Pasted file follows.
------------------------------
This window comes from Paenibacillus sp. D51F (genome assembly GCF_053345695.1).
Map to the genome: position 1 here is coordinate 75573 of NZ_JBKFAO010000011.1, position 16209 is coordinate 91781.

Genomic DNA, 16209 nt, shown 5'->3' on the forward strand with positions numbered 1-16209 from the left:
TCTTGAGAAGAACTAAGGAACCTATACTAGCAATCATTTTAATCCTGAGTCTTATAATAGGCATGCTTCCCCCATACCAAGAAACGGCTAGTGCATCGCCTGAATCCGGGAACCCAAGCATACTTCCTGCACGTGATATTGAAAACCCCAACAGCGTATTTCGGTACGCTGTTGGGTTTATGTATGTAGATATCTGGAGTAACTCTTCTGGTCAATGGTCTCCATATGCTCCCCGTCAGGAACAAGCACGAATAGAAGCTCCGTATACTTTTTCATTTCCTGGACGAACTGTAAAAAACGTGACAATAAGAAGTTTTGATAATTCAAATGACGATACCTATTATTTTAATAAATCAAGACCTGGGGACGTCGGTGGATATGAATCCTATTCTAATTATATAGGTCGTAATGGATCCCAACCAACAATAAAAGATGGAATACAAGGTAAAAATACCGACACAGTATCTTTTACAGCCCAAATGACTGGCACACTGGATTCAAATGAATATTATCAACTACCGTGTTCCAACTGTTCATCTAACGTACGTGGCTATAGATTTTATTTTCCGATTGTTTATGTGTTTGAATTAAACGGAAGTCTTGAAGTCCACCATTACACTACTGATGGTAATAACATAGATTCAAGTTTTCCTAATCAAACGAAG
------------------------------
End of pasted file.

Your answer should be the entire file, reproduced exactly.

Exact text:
This window comes from Paenibacillus sp. D51F (genome assembly GCF_053345695.1).
Map to the genome: position 1 here is coordinate 75573 of NZ_JBKFAO010000011.1, position 16209 is coordinate 91781.

Genomic DNA, 16209 nt, shown 5'->3' on the forward strand with positions numbered 1-16209 from the left:
TCTTGAGAAGAACTAAGGAACCTATACTAGCAATCATTTTAATCCTGAGTCTTATAATAGGCATGCTTCCCCCATACCAAGAAACGGCTAGTGCATCGCCTGAATCCGGGAACCCAAGCATACTTCCTGCACGTGATATTGAAAACCCCAACAGCGTATTTCGGTACGCTGTTGGGTTTATGTATGTAGATATCTGGAGTAACTCTTCTGGTCAATGGTCTCCATATGCTCCCCGTCAGGAACAAGCACGAATAGAAGCTCCGTATACTTTTTCATTTCCTGGACGAACTGTAAAAAACGTGACAATAAGAAGTTTTGATAATTCAAATGACGATACCTATTATTTTAATAAATCAAGACCTGGGGACGTCGGTGGATATGAATCCTATTCTAATTATATAGGTCGTAATGGATCCCAACCAACAATAAAAGATGGAATACAAGGTAAAAATACCGACACAGTATCTTTTACAGCCCAAATGACTGGCACACTGGATTCAAATGAATATTATCAACTACCGTGTTCCAACTGTTCATCTAACGTACGTGGCTATAGATTTTATTTTCCGATTGTTTATGTGTTTGAATTAAACGGAAGTCTTGAAGTCCACCATTACACTACTGATGGTAATAACATAGATTCAAGTTTTCCTAATCAAACGAAG